We’re all wearing tights in a room smelling of foot.

Every Tuesday at 9.15 I pop onto my bike and ride with delicious swag to Pilates.

By 9.30 I’m surrounded by Sue, Sue and Anne, my band of small talk professionals. They speak of how their hair is falling out and that their dental bills are racking up even though they have less teeth and of their grand kids breaking their arms. I smile a lot, and nod as if I can relate, but I don’t mind because we’re all connected by the fact that we’re wearing tights in a room smelling of foot.

On goes the music, and there’s a little bit of Bruce Springsteen in there because Anne doesn’t know how to change the song on her flashy iPod Shuffle, but who doesn’t like Dancing in the Dark, eh? And even though the tempo is totally out of sync with our breaths and our inner namaste is really flaunting itself because of it, I secretly love these befuddled classes. It’s a bunch of oldies, and me.

But then in swooped Brian. Brian ruined everything. I envisaged him as the boy version of that little tart in Taylor Swift’s The Story of Us (do listen, you’d really hate him too). However, his hair was white, several teeth were gold (or missing) and he was a man. With a beard!

He waltzed in with his wife like he hadn’t even been dragged there. What. In. Seven. Hells. (I thought to myself). Is. He. Doing?! Gosh, Brian, you ruined everything. Now my ladies and I can’t even talk about underarm hair anymore.I felt so…cheated.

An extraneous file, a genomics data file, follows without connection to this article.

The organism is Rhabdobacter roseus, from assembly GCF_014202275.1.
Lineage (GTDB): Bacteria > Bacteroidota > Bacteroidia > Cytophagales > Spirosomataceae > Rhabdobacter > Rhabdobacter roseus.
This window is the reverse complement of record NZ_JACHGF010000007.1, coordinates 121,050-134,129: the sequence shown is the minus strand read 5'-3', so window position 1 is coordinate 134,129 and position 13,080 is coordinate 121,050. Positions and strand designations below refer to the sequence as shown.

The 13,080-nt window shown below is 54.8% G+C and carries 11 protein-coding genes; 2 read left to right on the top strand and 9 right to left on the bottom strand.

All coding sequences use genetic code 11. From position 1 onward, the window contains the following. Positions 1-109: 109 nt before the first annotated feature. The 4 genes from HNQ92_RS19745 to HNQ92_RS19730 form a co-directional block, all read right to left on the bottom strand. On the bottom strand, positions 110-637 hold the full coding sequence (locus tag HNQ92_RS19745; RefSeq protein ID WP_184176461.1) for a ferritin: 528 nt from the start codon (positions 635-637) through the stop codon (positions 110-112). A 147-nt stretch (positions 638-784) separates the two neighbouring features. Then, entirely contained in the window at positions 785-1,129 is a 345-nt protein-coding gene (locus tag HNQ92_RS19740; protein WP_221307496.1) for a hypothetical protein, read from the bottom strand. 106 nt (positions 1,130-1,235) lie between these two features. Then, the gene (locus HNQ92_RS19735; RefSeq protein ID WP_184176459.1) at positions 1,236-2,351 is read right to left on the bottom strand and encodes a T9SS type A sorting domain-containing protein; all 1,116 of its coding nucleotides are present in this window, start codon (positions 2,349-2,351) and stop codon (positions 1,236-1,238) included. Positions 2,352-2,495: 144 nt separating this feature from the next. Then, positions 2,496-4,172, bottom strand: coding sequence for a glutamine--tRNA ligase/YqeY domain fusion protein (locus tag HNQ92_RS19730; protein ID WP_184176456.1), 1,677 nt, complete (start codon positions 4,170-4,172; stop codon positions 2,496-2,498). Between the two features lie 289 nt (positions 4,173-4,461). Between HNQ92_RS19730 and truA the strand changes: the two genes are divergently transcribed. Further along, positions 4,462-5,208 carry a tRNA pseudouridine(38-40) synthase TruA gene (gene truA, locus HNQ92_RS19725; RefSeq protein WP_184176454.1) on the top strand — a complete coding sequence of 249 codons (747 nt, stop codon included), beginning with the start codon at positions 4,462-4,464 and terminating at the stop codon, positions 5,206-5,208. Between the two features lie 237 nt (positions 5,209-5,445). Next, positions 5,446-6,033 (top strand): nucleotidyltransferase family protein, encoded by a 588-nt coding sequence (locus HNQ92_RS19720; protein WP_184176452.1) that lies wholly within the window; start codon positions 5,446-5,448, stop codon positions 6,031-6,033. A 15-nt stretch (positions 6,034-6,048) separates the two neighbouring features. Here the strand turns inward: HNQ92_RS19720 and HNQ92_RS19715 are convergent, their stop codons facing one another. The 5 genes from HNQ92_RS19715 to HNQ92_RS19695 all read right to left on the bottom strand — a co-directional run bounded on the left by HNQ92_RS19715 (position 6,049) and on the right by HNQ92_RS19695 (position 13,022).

The thing about Brian that most infuriated me, though, was that he was so polite. “Hullo” he greeted us all with a gentle tip of his hat (yes, he wore one of those old man berets!) and discreetly found his quiet space on the floor. Once he’d warmed up those skinny wrinkled limbs he peeled off his jumper and folded it on the floor. Yes he folded it! What a guy! What really got me was when we found ourselves facing each other, legs spread, arms reaching the sun (read: position of extreme vulnerability, especially if one’s sports bra is not doing its job very well). Brian offered me a smile and let his eyes wander every inch of the room that I did not take up. But he was that good at awkward eye contact that he was making it very hard for me to hate him.The nerve! My head wanted to scream GET OUT but my mouth did not obey (thank the Lord, that room really echoes).

Basically what I figured out though, was that I really didn’t hate Brian, even though by now you may see me as an ageist, a sexist and a beard hater. (Please do not, for I am not! Only old people who hark on about the good old days of compulsory heterosexuality!)  What I hated was that things were changing and that they were out of my control. It was terrifying.

if this picture strikes your fancy too, please thank @andsmilestudio on instagram.

if this picture strikes your fancy too, please thank @andsmilestudio on instagram.

But basically I figured out that I was not Brian’s wife. I could not tell him to shave his beard, or get rid of his beret (don’t listen to her Brian, it’s real cute!) or to ditch the folding (he seemed very well-trained). All I could do was smile back to him in Downward Dog and hope that next week we can talk about how Aldi is having a camping sale soon and that yes, it is getting lighter in the mornings now (hooray!) and that uncontrollable change is inevitable and that is flipping scary but eventually alright.

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One thought on “We’re all wearing tights in a room smelling of foot.

  1. Fran Toomey says:

    Yes change is inevitable and can be positive although at the time not. It is what it is and sometimes not! Believe in yourself and whilst sometimes people don’t travel the same road you are it doesn’t mean you are going the wrong way.

    Liked by 1 person

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